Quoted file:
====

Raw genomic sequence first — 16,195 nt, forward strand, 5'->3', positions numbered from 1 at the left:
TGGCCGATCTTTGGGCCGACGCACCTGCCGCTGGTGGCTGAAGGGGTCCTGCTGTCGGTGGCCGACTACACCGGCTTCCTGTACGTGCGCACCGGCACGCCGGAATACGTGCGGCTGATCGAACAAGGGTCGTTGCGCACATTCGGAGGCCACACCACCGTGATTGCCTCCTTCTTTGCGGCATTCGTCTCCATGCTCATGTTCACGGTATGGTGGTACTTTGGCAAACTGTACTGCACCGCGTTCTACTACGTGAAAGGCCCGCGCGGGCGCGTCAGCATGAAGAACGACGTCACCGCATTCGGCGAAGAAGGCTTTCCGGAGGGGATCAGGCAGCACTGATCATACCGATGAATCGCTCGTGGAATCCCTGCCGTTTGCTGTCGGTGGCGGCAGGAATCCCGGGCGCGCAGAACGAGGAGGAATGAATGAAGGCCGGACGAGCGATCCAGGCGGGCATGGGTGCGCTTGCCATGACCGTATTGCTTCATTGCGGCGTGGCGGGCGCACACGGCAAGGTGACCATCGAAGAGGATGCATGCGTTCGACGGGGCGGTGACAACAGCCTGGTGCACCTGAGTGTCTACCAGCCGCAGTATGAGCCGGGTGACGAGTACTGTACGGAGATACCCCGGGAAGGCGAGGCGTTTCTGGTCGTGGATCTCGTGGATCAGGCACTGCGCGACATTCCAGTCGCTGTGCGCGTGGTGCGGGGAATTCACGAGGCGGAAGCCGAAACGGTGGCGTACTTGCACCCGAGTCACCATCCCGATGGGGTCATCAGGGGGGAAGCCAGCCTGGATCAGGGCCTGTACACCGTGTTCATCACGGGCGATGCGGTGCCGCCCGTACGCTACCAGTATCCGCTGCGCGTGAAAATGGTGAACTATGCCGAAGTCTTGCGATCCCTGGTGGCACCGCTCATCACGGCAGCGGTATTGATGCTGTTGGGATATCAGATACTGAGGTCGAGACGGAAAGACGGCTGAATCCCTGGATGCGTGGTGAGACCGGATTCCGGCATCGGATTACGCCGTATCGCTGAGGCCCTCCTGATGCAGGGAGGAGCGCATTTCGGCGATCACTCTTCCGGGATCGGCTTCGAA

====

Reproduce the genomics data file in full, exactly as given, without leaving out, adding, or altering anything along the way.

Raw genomic sequence first — 16,195 nt, forward strand, 5'->3', positions numbered from 1 at the left:
TGGCCGATCTTTGGGCCGACGCACCTGCCGCTGGTGGCTGAAGGGGTCCTGCTGTCGGTGGCCGACTACACCGGCTTCCTGTACGTGCGCACCGGCACGCCGGAATACGTGCGGCTGATCGAACAAGGGTCGTTGCGCACATTCGGAGGCCACACCACCGTGATTGCCTCCTTCTTTGCGGCATTCGTCTCCATGCTCATGTTCACGGTATGGTGGTACTTTGGCAAACTGTACTGCACCGCGTTCTACTACGTGAAAGGCCCGCGCGGGCGCGTCAGCATGAAGAACGACGTCACCGCATTCGGCGAAGAAGGCTTTCCGGAGGGGATCAGGCAGCACTGATCATACCGATGAATCGCTCGTGGAATCCCTGCCGTTTGCTGTCGGTGGCGGCAGGAATCCCGGGCGCGCAGAACGAGGAGGAATGAATGAAGGCCGGACGAGCGATCCAGGCGGGCATGGGTGCGCTTGCCATGACCGTATTGCTTCATTGCGGCGTGGCGGGCGCACACGGCAAGGTGACCATCGAAGAGGATGCATGCGTTCGACGGGGCGGTGACAACAGCCTGGTGCACCTGAGTGTCTACCAGCCGCAGTATGAGCCGGGTGACGAGTACTGTACGGAGATACCCCGGGAAGGCGAGGCGTTTCTGGTCGTGGATCTCGTGGATCAGGCACTGCGCGACATTCCAGTCGCTGTGCGCGTGGTGCGGGGAATTCACGAGGCGGAAGCCGAAACGGTGGCGTACTTGCACCCGAGTCACCATCCCGATGGGGTCATCAGGGGGGAAGCCAGCCTGGATCAGGGCCTGTACACCGTGTTCATCACGGGCGATGCGGTGCCGCCCGTACGCTACCAGTATCCGCTGCGCGTGAAAATGGTGAACTATGCCGAAGTCTTGCGATCCCTGGTGGCACCGCTCATCACGGCAGCGGTATTGATGCTGTTGGGATATCAGATACTGAGGTCGAGACGGAAAGACGGCTGAATCCCTGGATGCGTGGTGAGACCGGATTCCGGCATCGGATTACGCCGTATCGCTGAGGCCCTCCTGATGCAGGGAGGAGCGCATTTCGGCGATCACTCTTCCGGGATCGGCTTCGAA